I’m looking to set up my own Microlight school operating from a farm strip, but am wary of how much work would be involved complying with regulation. Aside from associated insurance requirements, what do I need to do to comply with BMAA standards?

First of all, the national regulatory body is the Civil Aviation Authority. The BMAA administer regulations, they do not create or enforce them.

Setting up a Microlight school is remarkably simple, and you are only legally compelled to comply with two strict requirements: that any instruction is only undertaken by current UK Microlight instructors, and that these instructors are teaching to the current UK NPPL Microlight syllabus.

It should go without saying that any aircraft you use for instruction must be legally allowed to be operated as such under the terms of the aircraft’s Permit to Fly.

More information can be found in the ‘BMAA Code of Good Practice’ in the Microlight Instructor & Examiner guide, available from the BMAA online shop.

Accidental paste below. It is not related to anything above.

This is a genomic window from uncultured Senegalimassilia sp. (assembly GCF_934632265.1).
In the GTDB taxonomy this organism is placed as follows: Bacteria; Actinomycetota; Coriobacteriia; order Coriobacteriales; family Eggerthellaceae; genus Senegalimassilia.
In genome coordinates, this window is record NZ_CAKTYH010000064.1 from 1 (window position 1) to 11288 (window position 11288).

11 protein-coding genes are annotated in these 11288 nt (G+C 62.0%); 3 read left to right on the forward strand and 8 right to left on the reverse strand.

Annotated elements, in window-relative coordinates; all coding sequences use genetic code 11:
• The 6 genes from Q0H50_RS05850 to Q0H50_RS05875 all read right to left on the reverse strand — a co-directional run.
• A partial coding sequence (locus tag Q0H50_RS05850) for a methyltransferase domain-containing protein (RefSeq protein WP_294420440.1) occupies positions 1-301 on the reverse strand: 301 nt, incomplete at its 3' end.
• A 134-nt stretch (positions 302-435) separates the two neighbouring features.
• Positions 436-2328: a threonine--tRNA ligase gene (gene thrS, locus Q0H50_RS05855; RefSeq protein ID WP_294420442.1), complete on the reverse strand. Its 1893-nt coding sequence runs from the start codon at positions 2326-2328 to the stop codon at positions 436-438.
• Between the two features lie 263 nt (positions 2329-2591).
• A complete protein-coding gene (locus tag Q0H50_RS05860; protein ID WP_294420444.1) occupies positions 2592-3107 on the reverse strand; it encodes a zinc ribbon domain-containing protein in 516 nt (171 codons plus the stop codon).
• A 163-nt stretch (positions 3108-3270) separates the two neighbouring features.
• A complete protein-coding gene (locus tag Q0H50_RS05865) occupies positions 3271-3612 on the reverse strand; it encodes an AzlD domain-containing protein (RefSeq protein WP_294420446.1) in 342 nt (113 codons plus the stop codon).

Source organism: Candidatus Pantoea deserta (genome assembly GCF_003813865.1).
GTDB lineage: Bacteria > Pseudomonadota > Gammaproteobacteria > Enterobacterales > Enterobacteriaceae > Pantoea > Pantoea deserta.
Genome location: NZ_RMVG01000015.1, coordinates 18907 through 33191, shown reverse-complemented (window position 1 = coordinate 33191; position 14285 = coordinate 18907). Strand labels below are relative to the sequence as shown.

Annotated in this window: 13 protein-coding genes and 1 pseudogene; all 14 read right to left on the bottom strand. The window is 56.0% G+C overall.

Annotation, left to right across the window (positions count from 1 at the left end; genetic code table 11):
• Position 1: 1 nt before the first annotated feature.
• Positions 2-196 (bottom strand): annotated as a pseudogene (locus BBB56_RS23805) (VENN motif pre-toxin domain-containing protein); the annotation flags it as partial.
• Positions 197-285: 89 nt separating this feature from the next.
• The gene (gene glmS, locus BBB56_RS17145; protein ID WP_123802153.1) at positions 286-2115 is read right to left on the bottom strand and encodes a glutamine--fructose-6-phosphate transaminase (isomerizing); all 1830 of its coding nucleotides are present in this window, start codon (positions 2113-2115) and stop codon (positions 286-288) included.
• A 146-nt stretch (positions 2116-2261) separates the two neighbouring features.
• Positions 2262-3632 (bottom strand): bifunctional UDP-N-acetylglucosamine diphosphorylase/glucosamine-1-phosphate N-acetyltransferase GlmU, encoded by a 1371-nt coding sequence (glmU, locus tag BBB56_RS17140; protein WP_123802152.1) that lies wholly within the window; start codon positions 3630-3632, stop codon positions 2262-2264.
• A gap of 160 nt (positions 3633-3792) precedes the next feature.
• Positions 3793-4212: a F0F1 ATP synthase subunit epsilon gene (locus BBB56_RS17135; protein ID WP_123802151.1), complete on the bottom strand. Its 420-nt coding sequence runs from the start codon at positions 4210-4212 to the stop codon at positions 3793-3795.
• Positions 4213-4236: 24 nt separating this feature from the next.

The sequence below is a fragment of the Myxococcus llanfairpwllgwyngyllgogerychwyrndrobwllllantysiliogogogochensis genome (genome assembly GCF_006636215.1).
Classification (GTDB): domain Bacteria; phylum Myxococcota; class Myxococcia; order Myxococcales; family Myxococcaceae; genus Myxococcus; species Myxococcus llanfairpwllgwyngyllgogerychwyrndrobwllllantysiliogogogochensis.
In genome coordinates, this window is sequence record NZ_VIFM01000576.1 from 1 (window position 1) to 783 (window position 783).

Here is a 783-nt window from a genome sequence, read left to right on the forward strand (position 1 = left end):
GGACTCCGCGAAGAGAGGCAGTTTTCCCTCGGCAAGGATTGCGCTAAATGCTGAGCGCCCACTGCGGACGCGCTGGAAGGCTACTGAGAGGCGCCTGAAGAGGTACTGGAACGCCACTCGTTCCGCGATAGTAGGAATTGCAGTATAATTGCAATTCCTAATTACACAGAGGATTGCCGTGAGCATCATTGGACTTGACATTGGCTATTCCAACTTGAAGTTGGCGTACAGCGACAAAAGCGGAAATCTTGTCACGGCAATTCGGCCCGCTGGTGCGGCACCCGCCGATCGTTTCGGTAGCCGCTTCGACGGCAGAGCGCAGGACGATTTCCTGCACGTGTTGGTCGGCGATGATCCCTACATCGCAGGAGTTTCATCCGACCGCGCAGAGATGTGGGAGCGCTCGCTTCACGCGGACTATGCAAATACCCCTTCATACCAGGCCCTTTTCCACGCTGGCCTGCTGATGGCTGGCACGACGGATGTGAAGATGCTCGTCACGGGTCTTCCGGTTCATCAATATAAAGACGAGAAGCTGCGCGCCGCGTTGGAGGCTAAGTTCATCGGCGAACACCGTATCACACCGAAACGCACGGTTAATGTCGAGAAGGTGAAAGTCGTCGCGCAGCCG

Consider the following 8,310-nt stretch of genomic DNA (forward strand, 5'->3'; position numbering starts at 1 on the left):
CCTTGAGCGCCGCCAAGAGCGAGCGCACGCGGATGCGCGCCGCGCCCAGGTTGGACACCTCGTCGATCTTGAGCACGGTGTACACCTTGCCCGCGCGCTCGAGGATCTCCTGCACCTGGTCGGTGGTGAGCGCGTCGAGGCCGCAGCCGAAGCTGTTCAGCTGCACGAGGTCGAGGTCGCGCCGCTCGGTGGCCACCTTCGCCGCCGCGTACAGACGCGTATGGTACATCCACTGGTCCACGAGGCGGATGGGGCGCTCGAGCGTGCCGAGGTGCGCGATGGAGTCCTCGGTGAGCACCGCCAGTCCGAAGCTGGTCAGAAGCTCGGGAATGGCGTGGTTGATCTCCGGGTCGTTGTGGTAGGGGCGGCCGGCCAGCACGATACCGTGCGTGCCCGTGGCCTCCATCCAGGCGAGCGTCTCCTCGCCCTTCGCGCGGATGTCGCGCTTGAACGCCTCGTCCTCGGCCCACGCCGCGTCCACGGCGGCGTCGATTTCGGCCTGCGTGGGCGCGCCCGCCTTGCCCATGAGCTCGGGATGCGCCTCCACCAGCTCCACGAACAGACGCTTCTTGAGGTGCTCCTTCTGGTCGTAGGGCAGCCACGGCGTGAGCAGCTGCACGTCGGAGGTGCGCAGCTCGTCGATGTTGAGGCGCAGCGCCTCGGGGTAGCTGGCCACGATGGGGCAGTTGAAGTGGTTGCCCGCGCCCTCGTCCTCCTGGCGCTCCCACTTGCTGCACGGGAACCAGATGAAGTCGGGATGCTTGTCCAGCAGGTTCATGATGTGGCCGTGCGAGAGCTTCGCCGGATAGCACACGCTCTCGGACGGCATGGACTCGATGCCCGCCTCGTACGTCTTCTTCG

What class of medical would I require to become a Microlight instructor?

Medical requirements are exactly the same as for NPPL pilots. See FAQs for medicals for further information.

I’m a Single Engine Piston instructor, and have been asked to teach at a local Microlight school. Where do I stand?

Current Single Engine Piston instructors only need to undertake differences training on the type of Microlights they are looking to instruct on, with an instructor entitled to teach on the Microlight type. Once this has been signed off in the logbook, SEP instructors can teach on Microlights for as long as their SEP FI rating remains current.

How can I keep abreast of the latest developments in Microlight instruction?

By regularly checking the BMAA website ‘Instructor Bulletins’ and ‘Instructor Newsletter’ links, as well as having a BMAA Instructor & Examiner guide to hand. You should also ensure that BMAA LIAC has your correct e-mail address and you have opted in to receive important updates and other relevant information.